We live in the age of the exponential curve, where Moore's Law has been replaced by Kurzweil's Law of Accelerating Returns. Exponential growth is a feature not just of the use of semiconductor circuits in computers (the actual subject of Moore's Law) but more broadly of technology and society itself. Like it or not, the future is rushing upon us with an ever increasing speed. It can feel like we are all running just to keep up – especially where technology is concerned, but every now and then it's important to stand still and look at the horizon to see what is coming up.
Technology is driving change in the dispute resolution arena. By way of example, the revisions to the disclosure rules in Court proceedings in England and Wales acknowledges that the majority of disclosure nowadays is electronic rather than paper-based and seeks to address the massive proliferation of electronic information via multiple-addressee emails and endlessly reproducible documents which has all but swamped the disclosure process. Predictive coding, data analytics and keyword searches help filter the mountains of available information, much of it not strictly relevant to the issues in dispute, which threaten to overwhelm the system.
With cost being a constant pressure, the advent of technologies which seek to reduce this cost, whether by reducing the amount of time spent in carrying out previously labour–intensive exercises or using initiatives such a virtual court rooms to reduce travel and associated expense will obviously help. Legal industry apps and tools play an increasingly important part in mediations and arbitrations and technology allows legal counsel to present their 'argument' in a more engaging and visual way. Information can be shared much more easily and therefore processes can be speeded up dramatically. The caveat to this is that new challenges will be posed by new technological developments. Colossal amounts of data will need to be processed. New ways of storing data will have to be developed and at the same time, processing and using the data in real time will get more difficult simply because there will be so much of it.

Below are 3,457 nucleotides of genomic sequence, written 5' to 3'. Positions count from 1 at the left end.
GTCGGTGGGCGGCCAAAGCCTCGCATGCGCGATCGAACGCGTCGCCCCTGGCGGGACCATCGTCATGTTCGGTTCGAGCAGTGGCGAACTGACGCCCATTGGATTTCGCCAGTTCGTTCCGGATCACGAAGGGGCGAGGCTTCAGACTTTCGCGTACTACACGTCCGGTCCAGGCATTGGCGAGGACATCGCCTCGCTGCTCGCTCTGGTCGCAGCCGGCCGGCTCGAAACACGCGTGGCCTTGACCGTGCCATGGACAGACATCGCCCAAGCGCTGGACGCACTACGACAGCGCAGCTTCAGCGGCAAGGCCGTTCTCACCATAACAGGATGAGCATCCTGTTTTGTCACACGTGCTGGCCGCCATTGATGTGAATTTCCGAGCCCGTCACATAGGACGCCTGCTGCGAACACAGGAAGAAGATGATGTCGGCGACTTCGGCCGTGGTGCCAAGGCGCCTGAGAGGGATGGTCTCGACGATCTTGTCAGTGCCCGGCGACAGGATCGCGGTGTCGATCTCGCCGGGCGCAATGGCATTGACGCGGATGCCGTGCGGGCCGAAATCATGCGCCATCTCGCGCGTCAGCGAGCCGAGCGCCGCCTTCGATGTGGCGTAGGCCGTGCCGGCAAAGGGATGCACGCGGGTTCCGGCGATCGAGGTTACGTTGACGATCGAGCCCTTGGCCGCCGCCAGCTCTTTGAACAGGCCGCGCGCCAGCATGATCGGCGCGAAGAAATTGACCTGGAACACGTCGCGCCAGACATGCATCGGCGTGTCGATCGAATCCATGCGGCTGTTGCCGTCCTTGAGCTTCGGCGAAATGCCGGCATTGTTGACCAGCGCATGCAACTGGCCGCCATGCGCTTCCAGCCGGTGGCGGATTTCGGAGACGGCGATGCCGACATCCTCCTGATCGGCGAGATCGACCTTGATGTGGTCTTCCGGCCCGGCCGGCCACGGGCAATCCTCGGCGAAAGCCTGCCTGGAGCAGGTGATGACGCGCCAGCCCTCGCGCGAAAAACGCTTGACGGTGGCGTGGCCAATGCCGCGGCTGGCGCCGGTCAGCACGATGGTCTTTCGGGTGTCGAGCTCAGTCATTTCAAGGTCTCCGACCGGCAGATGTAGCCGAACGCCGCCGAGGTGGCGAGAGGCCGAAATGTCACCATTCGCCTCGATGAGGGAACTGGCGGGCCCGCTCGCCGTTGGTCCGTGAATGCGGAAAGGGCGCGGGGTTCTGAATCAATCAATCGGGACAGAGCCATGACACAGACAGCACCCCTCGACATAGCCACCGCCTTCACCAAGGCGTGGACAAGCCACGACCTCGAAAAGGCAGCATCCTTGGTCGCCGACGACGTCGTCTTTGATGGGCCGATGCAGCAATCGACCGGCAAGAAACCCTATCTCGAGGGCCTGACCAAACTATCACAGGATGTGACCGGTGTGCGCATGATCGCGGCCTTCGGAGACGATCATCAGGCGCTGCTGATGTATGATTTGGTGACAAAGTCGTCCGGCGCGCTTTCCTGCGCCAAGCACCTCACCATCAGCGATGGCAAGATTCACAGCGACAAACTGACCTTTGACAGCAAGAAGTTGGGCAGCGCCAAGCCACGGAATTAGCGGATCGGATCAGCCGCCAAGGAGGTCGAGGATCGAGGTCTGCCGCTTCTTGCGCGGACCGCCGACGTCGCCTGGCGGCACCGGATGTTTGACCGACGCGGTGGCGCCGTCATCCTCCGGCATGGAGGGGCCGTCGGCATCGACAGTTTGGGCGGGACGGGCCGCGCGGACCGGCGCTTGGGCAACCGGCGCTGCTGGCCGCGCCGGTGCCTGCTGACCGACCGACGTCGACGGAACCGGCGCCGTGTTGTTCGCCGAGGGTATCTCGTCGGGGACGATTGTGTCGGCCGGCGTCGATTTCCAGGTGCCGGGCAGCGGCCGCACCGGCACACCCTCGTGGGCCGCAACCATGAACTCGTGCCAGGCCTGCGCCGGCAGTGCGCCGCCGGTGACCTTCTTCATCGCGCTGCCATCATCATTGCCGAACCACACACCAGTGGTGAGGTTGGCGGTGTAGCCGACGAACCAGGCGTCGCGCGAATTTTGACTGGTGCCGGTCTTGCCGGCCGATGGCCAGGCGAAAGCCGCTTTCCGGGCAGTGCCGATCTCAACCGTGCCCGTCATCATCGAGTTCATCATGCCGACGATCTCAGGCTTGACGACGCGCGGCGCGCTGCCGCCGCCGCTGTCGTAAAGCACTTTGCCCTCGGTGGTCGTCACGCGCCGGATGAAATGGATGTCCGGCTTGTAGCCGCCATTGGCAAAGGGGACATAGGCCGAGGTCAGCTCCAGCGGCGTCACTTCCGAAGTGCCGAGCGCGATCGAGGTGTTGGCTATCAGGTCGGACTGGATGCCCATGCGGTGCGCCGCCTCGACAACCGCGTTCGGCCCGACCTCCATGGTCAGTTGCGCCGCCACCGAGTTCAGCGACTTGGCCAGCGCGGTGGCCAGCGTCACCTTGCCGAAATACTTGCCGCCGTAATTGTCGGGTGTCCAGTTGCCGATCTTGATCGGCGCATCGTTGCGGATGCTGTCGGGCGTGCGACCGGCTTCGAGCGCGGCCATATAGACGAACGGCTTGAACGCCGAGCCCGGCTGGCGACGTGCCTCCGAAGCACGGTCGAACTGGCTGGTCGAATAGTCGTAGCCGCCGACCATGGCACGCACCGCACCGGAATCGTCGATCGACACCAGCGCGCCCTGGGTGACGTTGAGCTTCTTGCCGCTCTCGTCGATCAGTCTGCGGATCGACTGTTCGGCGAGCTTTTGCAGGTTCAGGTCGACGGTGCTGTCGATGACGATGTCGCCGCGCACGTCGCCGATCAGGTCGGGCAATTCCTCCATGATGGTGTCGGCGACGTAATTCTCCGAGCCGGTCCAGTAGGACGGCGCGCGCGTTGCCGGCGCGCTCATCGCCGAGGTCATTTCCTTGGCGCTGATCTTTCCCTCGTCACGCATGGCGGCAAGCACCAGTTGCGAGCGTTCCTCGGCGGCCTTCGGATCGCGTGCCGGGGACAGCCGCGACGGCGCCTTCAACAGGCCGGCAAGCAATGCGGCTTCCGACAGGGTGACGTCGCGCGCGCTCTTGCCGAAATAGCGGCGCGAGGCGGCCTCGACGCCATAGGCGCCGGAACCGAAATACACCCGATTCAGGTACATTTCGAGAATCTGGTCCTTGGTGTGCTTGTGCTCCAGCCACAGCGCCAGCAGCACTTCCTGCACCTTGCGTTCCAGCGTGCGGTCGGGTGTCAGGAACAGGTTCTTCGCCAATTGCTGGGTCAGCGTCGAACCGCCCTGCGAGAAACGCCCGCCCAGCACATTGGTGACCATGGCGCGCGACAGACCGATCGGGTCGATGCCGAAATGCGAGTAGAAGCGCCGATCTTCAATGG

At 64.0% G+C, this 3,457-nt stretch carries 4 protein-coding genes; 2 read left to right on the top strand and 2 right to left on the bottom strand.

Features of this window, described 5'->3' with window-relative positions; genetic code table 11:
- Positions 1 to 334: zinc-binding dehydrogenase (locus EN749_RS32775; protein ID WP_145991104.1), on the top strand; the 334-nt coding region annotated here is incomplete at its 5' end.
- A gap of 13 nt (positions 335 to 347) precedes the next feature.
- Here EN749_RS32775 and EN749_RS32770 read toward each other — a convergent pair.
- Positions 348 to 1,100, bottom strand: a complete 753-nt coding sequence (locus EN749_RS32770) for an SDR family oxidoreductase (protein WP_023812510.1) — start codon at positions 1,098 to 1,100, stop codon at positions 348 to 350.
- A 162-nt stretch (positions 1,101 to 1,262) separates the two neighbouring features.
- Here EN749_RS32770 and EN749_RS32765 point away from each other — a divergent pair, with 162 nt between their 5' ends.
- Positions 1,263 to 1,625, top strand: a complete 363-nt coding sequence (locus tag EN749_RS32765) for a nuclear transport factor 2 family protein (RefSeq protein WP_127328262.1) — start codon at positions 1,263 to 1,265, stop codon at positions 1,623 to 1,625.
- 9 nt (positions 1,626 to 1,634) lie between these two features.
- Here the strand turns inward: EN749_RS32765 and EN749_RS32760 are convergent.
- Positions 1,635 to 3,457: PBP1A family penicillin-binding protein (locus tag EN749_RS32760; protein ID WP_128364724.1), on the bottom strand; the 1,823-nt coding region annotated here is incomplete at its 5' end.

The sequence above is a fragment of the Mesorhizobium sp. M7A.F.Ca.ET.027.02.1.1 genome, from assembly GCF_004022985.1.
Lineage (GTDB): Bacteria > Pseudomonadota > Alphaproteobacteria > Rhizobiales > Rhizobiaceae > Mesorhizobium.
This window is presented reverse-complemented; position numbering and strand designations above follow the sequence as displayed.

Dispute resolution processes (and the legal system itself) will need to address issues such as the effect that blockchain technology and smart contracts will have on the structuring of legal and contractual relations. The precise meaning attributed by lawyers to the term "contract" with its associated characteristics of offer and acceptance, consideration and certainty of terms does not sit comfortably with the looser definition of a smart contract as an automated or self-executing contract written in software code which is essentially a series of logic statements. Complex contracts do not seem to be reducible to such a structure, and yet it appears likely that at the least we will begin to see hybrid smart contracts comprising both self-executing terms and terms that are outside the software code. How will we resolve disputes that arise in this context?
More fundamentally are there structural changes that could be made to the dispute resolution process which would make it more user-friendly, more directly applicable to the business community in the twenty-first century? Technology is a means to an end, not an end in itself. If there is a general trend that can be identified in the development of civil justice in this country, it is perhaps towards a reduction in unnecessary bureaucracy and rules and the embracing of new technologies to assist the dispute resolution process. How can we construct a dispute resolution process that answers what the users of that process want? How do we make that process sufficiently flexible to enable it to adapt to the changing requirements of users over time? Technology and changes to the dispute resolution process will undoubtedly play a part, but what else is required?
These questions will be considered by a panel of industry experts at our forthcoming Disrupting Disputes interactive panel session to be held at the British Library on 28 March 2018. If you are interested in attending, please view our online invitation.
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